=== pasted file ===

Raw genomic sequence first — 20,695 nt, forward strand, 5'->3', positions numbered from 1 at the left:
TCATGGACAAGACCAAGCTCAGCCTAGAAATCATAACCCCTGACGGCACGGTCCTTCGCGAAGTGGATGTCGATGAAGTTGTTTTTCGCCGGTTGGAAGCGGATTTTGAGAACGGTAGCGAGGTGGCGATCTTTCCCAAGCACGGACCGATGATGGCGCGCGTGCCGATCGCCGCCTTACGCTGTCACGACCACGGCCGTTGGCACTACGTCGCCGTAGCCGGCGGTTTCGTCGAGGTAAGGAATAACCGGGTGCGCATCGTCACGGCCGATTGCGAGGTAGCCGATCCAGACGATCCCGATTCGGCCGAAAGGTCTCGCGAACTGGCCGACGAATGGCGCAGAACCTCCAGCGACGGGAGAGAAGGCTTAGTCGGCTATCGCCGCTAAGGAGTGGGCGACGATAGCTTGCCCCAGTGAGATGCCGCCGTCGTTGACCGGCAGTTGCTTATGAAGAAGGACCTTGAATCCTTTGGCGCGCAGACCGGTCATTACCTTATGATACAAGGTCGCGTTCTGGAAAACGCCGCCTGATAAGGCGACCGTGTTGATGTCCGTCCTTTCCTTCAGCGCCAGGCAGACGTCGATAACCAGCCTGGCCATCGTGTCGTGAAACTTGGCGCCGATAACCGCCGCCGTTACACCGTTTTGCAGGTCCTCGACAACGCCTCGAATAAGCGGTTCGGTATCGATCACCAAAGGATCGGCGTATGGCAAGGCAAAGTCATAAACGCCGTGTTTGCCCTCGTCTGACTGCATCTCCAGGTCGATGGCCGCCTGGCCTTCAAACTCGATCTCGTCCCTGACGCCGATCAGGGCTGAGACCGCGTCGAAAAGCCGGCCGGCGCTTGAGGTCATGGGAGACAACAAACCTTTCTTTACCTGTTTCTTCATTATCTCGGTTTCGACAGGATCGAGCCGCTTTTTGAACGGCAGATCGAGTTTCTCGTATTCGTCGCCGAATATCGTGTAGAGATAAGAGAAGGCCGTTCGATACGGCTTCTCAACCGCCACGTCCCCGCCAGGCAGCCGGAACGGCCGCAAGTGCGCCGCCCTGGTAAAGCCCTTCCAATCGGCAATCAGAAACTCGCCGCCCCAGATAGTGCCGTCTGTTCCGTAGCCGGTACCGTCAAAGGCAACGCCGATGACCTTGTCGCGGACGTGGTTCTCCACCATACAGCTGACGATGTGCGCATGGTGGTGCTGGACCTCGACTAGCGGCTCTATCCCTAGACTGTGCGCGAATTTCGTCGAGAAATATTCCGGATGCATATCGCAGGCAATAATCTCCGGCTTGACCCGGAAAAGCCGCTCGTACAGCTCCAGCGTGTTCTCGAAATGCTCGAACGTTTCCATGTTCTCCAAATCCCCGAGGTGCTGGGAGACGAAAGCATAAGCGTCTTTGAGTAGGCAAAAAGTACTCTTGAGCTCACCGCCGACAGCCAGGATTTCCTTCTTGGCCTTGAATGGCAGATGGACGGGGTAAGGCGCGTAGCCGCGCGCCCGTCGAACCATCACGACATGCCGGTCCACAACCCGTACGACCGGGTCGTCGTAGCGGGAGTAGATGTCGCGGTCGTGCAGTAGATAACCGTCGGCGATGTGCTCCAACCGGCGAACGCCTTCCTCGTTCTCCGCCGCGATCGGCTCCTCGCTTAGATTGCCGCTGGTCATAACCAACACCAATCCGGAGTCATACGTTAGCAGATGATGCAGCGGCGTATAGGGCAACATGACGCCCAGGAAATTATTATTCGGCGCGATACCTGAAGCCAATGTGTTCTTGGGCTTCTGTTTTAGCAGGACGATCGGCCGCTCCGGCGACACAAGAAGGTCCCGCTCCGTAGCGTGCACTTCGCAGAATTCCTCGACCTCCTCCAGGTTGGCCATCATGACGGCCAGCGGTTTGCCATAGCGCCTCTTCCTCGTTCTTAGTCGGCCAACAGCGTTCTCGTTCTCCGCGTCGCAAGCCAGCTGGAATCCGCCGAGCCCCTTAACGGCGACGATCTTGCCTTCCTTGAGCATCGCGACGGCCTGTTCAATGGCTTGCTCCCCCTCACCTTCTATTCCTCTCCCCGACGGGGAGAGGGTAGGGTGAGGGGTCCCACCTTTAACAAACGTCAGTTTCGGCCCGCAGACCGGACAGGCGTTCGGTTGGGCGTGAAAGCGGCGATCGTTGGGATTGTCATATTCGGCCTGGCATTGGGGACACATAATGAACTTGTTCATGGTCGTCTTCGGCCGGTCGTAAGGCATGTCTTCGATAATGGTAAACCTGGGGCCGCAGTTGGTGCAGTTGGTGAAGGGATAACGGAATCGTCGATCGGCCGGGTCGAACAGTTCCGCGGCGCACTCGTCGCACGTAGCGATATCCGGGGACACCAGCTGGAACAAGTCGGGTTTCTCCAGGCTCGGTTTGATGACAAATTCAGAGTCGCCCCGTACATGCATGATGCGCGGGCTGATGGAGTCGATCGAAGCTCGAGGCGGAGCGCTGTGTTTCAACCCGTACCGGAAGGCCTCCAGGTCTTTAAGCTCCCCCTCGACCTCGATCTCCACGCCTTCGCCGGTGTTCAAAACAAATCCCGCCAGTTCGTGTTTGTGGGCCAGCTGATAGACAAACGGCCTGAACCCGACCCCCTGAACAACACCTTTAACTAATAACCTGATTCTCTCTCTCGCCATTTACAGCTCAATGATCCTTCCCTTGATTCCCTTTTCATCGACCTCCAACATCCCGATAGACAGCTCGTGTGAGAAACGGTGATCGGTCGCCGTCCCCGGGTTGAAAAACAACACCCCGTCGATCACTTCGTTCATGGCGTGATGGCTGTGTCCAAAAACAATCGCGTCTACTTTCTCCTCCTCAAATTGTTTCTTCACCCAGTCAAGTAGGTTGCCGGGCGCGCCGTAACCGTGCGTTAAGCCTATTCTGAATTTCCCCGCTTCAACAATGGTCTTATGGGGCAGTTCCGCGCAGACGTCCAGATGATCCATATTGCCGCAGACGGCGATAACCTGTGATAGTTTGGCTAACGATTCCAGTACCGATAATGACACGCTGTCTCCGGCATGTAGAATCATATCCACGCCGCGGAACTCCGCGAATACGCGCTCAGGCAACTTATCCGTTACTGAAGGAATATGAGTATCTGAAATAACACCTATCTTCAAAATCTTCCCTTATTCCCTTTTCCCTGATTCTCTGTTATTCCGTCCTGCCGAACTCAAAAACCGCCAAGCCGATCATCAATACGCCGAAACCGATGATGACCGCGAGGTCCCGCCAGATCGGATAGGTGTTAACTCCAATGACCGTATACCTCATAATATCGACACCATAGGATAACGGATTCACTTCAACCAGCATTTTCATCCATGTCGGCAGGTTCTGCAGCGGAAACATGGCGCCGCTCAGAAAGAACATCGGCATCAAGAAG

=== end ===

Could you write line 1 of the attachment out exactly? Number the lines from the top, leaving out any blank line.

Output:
Raw genomic sequence first — 20,695 nt, forward strand, 5'->3', positions numbered from 1 at the left: